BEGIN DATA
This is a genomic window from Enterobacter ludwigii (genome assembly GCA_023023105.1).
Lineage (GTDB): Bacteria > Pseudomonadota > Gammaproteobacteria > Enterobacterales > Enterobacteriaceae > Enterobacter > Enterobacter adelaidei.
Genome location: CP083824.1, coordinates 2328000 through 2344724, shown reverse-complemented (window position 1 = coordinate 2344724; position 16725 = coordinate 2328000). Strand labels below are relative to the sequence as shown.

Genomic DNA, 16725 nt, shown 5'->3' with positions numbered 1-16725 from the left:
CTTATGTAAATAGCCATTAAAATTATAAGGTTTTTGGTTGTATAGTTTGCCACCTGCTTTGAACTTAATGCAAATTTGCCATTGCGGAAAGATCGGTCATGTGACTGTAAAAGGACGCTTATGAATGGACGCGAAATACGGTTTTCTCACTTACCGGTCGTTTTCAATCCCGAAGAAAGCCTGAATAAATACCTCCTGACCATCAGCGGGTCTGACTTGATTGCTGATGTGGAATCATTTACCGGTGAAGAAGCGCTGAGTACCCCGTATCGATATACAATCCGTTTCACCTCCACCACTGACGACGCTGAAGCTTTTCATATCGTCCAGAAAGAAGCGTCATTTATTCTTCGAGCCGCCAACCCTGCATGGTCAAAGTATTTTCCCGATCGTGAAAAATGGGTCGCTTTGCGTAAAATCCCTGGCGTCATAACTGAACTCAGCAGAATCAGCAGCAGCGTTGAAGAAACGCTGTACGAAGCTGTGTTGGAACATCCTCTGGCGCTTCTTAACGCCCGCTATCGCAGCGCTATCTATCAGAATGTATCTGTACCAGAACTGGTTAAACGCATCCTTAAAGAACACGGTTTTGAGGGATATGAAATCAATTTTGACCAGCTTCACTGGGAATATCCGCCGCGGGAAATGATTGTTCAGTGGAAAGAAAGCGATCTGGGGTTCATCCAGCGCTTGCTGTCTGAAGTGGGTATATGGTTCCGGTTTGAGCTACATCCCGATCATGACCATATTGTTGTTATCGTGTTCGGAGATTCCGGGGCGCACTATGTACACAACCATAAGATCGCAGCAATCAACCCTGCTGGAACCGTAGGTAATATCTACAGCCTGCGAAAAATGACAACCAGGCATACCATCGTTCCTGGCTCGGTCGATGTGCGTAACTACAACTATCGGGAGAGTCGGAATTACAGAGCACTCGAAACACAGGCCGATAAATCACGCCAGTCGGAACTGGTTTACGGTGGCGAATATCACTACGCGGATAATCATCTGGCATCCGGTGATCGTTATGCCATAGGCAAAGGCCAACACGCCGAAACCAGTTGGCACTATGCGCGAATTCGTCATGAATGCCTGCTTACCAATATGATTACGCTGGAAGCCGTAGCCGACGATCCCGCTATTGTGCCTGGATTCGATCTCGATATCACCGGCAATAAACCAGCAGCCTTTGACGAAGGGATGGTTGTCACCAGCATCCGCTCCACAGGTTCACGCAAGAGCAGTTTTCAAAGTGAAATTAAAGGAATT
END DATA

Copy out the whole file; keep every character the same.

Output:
This is a genomic window from Enterobacter ludwigii (genome assembly GCA_023023105.1).
Lineage (GTDB): Bacteria > Pseudomonadota > Gammaproteobacteria > Enterobacterales > Enterobacteriaceae > Enterobacter > Enterobacter adelaidei.
Genome location: CP083824.1, coordinates 2328000 through 2344724, shown reverse-complemented (window position 1 = coordinate 2344724; position 16725 = coordinate 2328000). Strand labels below are relative to the sequence as shown.

Genomic DNA, 16725 nt, shown 5'->3' with positions numbered 1-16725 from the left:
CTTATGTAAATAGCCATTAAAATTATAAGGTTTTTGGTTGTATAGTTTGCCACCTGCTTTGAACTTAATGCAAATTTGCCATTGCGGAAAGATCGGTCATGTGACTGTAAAAGGACGCTTATGAATGGACGCGAAATACGGTTTTCTCACTTACCGGTCGTTTTCAATCCCGAAGAAAGCCTGAATAAATACCTCCTGACCATCAGCGGGTCTGACTTGATTGCTGATGTGGAATCATTTACCGGTGAAGAAGCGCTGAGTACCCCGTATCGATATACAATCCGTTTCACCTCCACCACTGACGACGCTGAAGCTTTTCATATCGTCCAGAAAGAAGCGTCATTTATTCTTCGAGCCGCCAACCCTGCATGGTCAAAGTATTTTCCCGATCGTGAAAAATGGGTCGCTTTGCGTAAAATCCCTGGCGTCATAACTGAACTCAGCAGAATCAGCAGCAGCGTTGAAGAAACGCTGTACGAAGCTGTGTTGGAACATCCTCTGGCGCTTCTTAACGCCCGCTATCGCAGCGCTATCTATCAGAATGTATCTGTACCAGAACTGGTTAAACGCATCCTTAAAGAACACGGTTTTGAGGGATATGAAATCAATTTTGACCAGCTTCACTGGGAATATCCGCCGCGGGAAATGATTGTTCAGTGGAAAGAAAGCGATCTGGGGTTCATCCAGCGCTTGCTGTCTGAAGTGGGTATATGGTTCCGGTTTGAGCTACATCCCGATCATGACCATATTGTTGTTATCGTGTTCGGAGATTCCGGGGCGCACTATGTACACAACCATAAGATCGCAGCAATCAACCCTGCTGGAACCGTAGGTAATATCTACAGCCTGCGAAAAATGACAACCAGGCATACCATCGTTCCTGGCTCGGTCGATGTGCGTAACTACAACTATCGGGAGAGTCGGAATTACAGAGCACTCGAAACACAGGCCGATAAATCACGCCAGTCGGAACTGGTTTACGGTGGCGAATATCACTACGCGGATAATCATCTGGCATCCGGTGATCGTTATGCCATAGGCAAAGGCCAACACGCCGAAACCAGTTGGCACTATGCGCGAATTCGTCATGAATGCCTGCTTACCAATATGATTACGCTGGAAGCCGTAGCCGACGATCCCGCTATTGTGCCTGGATTCGATCTCGATATCACCGGCAATAAACCAGCAGCCTTTGACGAAGGGATGGTTGTCACCAGCATCCGCTCCACAGGTTCACGCAAGAGCAGTTTTCAAAGTGAAATTAAAGGAATT